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PNS Daily Newscast UPDATE - October 17, 2019 


Congressman Elijah Cummings has died. Also on the rundown: President Trump puts some distance between himself and policy on Syria. South Dakota awaits a SCOTUS ruling on the insanity defense, plus the focus remains on election security for 2020.

2020Talks - October 17, 2019 


Reps. Alexandria Ocasio-Cortez and Ilhan Omar, two members of the Squad, endorsed Sen. Bernie Sanders. Plus, some candidates are spending more than they're raising.

Daily Newscasts

Public News Service - WI: Poverty

The Democratic leadership of the Wisconsin State Assembly believes the state's Family Medical Leave law is stuck in the 1950s and needs a 21st Century update to reflect the changing family dynamic. (KatarzynaBailasiewicz/iStockPhoto.com)

MADISON, Wis. - Families in Wisconsin are working harder than ever but our laws simply haven't kept pace with the modern workplace, says state Assembly Democratic Leader Jennifer Shilling of La Crosse. She and 35 other Democrats are pushing a bill to modernize the state's Family Medical Leave law.

A bipartisan agreement in Congress to save the Earned Income Tax Credit and Child Tax Credit will mean money in the pockets of more than 150,000 Wisconsin families. (monkeybusinessimages/iStockPhoto)

MADISON, Wis. - More than 150,000 working families in Wisconsin and their 300,000 children got a nice Christmas present from Congress, according to Jon Peacock, director of the Wisconsin Budget Project. The bipartisan agreement to preserve the Earned Income Tax Credit and the Child Tax Credit, which

Prisons, such as the Racine Correctional Institute, have been a growth industry in Wisconsin, which now spends more tax dollars on correction than on education. Credit: Wisconsin Dept. of Corrections

MADISON, Wis. - A new analysis from the Wisconsin Budget Project suggests the state is spending too much on corrections, which is a drag on the economy and causes harm to the state's communities by splitting up families. Tamarine Cornelius, a budget analyst for the group, says Wisconsin's annual c

Dan Stein of Second Harvest Food Bank says too many Wisconsin families are forced to make a choice between buying food or paying for basics like housing and utilities. Courtesy: Second Harvest Food Bank.

MADISON, Wis. – Millions of Wisconsinites will sit down to a bountiful Thanksgiving meal, including many who are the beneficiaries of the efforts of food banks all around the state. But one good meal doesn't end food insecurity, says Dan Stein, president and CEO of Second Harvest Food Bank in

Eau Claire Democrat Dana Wachs is working on legislation to replace the Federal Perkins Loan Program, which was killed by the U.S. Senate last week. Credit: Wisconsin State Legislature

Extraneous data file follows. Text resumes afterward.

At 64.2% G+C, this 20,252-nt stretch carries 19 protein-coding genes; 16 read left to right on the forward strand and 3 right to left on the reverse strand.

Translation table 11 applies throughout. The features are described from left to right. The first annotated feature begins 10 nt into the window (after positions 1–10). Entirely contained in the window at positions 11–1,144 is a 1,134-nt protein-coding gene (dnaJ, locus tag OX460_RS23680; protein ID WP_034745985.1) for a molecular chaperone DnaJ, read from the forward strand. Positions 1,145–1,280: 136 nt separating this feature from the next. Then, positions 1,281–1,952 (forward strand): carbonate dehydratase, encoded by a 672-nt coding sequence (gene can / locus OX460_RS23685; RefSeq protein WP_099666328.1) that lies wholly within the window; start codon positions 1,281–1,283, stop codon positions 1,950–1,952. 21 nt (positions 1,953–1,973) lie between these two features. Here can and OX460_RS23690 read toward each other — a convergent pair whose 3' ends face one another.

EAU CLAIRE, Wis. - Legislation which would have extended the Federal Perkins Loan Program, which provided financial assistance to more than half a million students throughout the country, was blocked last week in the U.S. Senate. Eau Claire Representative Dana Wachs, the ranking Democratic member

According to new census data, five years into the economic recovery there is an even larger divide between haves and have-nots in Wisconsin. Credit: Enrique Ramos Lopez/iStockPhoto.com

MADISON, Wis. - Wisconsin's overall poverty rate has declined slightly, according to new census figures, but more than one in eight state residents is still struggling to make ends meet. The figures also show the economic disparities based on race are worse than ever. The black child poverty rate i

High quality education for all children is part of the solution to increase the well being of children in Wisconsin, according to the Wisconsin Council on Children and Families. Credit: U.S. Navy

MADISON, Wis. – A just-released report from the Annie E. Casey Foundation regarding the well being of children ranks Wisconsin 13th in the nation. Last year's Kids Count report also had the Badger state ranked at number 13. But Ken Taylor, the executive director of the Wisconsin Council on

Photo: Jennifer Epps-Addison, executive director of Wisconsin Jobs Now, says large events are planned in Milwaukee and Madison next week as part of a national day of protests on April 15 aimed at raising the minimum wage to $15 per hour. Photo credit: WI Jobs Now

MILWAUKEE, Wis. - Madison and Milwaukee were the sites of minimum-wage protests last week, and now organizers say a much larger event is planned for next Wednesday, April 15, which will involve low-wage workers in cities all across the Badger State. Jennifer Epps-Addison, executive director of Wisc

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